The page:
planting and covering swan plants

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  • #13013

    belong
    Participant

    Hi, I am new to monarchs. I have a strip of garden about 1m wide and 15m long, in the sun with corr. iron fence behind that I am planting in swan plants for next spring. I have 6 good plants about 50 cm high and will plant them about 1m apart. May get more plants. Is this OK?

    Thinking of making frames to carry mesh so that I can sheild any particular plant when it has cqaterpillars or to let an eaten out plant regenerate. Does this make sense. Would appreciate any advice

Viewing 11 replies - 1 through 11 (of 11 total)
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  • #16868

    Boopino
    Participant

    “the butterflies would just find a sheltered spot in a tree and not require any food or flight. Their systems “shut down” just as they do midwinter”

    Thanks for that Jacqui- I can relax now!!

    #16867

    Swansong
    Participant

    “I think fresh, old-fashioned varieties of flowers are the best thing you can give them.”

    I would totally agree with you Jacqui. I should have recommended natural flowers 1st, but I was thinking more in the line of a very temporary measure of the 1st 24 to 48 hours. Usually they wont “eat” anything anyway. When they are so new and then are lots of butterflies around I think its safer indoors until they dry out their wings properly. Of course one could cut some flowers to put them on those. I’m still on a learning curve as to whats in my garden that is suitable. I saw one today and have done in the past, on my red flowered geraniums, as I mentioned a wee while ago BOY!! they sure liked my tiger lillies. They were into them like robbers dogs, as was the case too with my thornless blackberry. I haven’t noticed they are fussed with lavender flowers. Probably too much thymol or what ever you call that menthollee stuff.

    I noticed actually on my potted swan plant that I have inside at the moment there were droplets of nectar hanging off of the very edges of the petals of the flowers! Looked yummy, but Ill leave that to the butterflies.

    Boopino,
    Yes, if you put your finger in front of them generally they they will climb on, but sometimes if theyre very new and a bit reluctant I’ve found by very gently and slowly wiggling (for want of a better word) your index finger inbetween their front legs, or even side on if the position is awkward (which is usually the case ) that will encourage them to climb aboard. I will only move them if I see their wings are going to be impeded when they are drying out or if they are in some other type of danger or something. The golden rule is its best not to intervene if you dont have to. You also have to be very careful not to force them by prematurely bringing your finger away too quickly as their little feet with two tiny claws each can easily get caught in things like net. I also like to try and “coax them” in other ways before I touch those wings if at all possible, like I just gently touch their back legs to “get them going” and usually that works.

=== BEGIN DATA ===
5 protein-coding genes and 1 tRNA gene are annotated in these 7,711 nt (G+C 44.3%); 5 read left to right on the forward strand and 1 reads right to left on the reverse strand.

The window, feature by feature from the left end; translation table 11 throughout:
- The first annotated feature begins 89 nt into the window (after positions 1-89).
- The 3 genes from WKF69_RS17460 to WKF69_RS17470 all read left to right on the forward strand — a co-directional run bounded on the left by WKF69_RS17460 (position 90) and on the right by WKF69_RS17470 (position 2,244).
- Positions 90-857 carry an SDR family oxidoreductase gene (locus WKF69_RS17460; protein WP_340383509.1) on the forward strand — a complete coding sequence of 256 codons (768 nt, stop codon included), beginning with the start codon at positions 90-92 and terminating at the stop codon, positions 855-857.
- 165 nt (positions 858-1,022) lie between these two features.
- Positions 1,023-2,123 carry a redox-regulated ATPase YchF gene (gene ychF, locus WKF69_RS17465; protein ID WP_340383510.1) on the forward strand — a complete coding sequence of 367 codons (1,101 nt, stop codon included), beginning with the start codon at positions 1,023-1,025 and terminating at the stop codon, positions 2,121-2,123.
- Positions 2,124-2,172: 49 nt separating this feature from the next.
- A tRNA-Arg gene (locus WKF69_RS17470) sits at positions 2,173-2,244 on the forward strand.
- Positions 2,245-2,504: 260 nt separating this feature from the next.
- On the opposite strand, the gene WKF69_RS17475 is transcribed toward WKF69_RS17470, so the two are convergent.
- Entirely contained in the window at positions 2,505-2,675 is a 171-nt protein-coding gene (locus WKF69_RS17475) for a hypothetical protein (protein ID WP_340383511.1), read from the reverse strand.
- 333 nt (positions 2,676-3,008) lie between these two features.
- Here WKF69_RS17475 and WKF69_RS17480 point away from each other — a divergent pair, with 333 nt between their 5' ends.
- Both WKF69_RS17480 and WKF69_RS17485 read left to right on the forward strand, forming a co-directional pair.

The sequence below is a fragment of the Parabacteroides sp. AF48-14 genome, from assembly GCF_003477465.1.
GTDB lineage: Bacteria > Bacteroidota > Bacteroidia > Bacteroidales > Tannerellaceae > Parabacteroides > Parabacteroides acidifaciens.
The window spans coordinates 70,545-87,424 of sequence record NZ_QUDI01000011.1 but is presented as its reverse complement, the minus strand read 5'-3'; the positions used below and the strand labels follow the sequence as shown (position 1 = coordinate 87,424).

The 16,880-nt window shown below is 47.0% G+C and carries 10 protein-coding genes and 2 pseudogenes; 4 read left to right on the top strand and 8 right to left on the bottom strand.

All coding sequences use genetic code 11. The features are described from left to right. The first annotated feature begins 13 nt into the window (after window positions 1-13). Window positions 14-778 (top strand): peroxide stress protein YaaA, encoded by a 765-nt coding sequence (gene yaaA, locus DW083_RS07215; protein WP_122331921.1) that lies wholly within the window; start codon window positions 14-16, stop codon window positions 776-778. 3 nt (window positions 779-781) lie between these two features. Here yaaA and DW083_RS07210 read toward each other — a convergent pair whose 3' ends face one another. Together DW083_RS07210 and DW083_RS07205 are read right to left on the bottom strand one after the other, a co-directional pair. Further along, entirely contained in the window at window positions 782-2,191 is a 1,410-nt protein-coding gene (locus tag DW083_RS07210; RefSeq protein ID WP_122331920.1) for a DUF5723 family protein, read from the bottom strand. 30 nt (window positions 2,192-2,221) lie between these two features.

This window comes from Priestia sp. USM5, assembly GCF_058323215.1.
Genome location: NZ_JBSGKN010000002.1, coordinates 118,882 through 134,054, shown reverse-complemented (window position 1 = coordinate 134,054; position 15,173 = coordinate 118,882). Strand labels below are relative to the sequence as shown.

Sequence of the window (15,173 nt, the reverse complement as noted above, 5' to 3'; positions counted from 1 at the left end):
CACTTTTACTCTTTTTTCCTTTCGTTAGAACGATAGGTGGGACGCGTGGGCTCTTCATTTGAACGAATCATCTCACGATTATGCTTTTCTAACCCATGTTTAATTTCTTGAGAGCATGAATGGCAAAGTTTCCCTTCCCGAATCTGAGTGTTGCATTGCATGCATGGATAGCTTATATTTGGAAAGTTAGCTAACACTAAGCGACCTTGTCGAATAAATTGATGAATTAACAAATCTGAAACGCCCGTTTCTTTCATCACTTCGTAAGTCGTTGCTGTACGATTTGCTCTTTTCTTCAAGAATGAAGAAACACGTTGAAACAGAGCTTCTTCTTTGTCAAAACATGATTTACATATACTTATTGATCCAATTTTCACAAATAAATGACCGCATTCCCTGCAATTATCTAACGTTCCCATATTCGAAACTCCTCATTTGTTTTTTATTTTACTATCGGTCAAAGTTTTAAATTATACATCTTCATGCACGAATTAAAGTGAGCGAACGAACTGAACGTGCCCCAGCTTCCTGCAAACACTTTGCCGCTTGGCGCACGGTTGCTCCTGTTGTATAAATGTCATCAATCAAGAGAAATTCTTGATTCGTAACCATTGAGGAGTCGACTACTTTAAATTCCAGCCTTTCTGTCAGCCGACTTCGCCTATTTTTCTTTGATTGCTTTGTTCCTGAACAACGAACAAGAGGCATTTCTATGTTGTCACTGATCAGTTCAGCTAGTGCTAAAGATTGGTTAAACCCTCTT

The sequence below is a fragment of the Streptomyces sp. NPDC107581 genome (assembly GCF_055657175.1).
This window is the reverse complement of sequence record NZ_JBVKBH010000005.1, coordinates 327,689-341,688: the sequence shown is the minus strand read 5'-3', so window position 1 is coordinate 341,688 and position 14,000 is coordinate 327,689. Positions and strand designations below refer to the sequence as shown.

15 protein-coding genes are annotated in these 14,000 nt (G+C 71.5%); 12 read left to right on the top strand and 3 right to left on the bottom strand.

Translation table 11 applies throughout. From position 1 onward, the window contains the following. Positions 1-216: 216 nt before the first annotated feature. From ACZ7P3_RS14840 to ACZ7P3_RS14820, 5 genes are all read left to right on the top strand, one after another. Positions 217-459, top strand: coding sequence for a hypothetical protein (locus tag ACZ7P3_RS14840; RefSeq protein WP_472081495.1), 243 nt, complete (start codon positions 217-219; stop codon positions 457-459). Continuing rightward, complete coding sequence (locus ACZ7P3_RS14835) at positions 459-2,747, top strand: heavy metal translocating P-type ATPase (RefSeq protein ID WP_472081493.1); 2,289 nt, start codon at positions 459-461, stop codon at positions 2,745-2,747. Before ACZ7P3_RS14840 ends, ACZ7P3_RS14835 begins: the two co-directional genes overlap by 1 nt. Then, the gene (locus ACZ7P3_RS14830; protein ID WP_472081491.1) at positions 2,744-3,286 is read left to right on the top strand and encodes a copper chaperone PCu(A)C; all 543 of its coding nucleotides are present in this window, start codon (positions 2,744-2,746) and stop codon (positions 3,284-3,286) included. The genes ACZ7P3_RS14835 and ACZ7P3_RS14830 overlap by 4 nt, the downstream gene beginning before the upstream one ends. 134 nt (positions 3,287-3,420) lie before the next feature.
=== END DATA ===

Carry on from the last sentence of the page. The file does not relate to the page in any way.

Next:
Of course in the wild weather its good to bring the new ones back inside. They really are amazing though. My husband put one in a sheltered part of some jasmine to keep the rain off but he promptly climbed right up through the foliage to the top with his face pointed right at the sky and he stayed there all night!! and thankyou very much!! …so they generally choose what they will do….so, ha ha, this one chose a face full of rain for the night.

    Cheers and HTHs
    Swansong

    #16864

    Jacqui
    Moderator

    Another point. In Nature, during the horrible weather that we’re having at present up here (Far North), the butterflies would just find a sheltered spot in a tree and not require any food or flight. Their systems “shut down” just as they do midwinter. If you are replicating summer (e.g. in a warm house, bright lights) then they may need food adn the best thing you can give them is fresh flowers — look at the ones that they’re using in your garden for nectar. Swan plant flowers are always popular – but not flowers from florists or potplants so much, as they are usually recently bred, and there has been no thought in the fact that they can provide nectar.

    I witnessed an exchange of scientists talking about the value of feeding honey and water or sugar and water ‘nectar’, and the recipes that have a drop of soya sauce in them, and quite frankly (this is my personal opinion) I think fresh, old-fashioned varieties of flowers are the best thing you can give them. If the scientists can’t yet agree on what is a nectar substitute, then I think my butterflies can have the real thing.

    That’s my opinion (and I’ll stick to it until someone proves me wrong or tells me better)!

    Jacqui

    #16863

    belong
    Participant

    Thanks to you all. These queries and helpful answers are just brilliant for a beginner like me. Great to be among so many keen “farmers”.

    #16862

    Jacqui
    Moderator

    HI Boopino,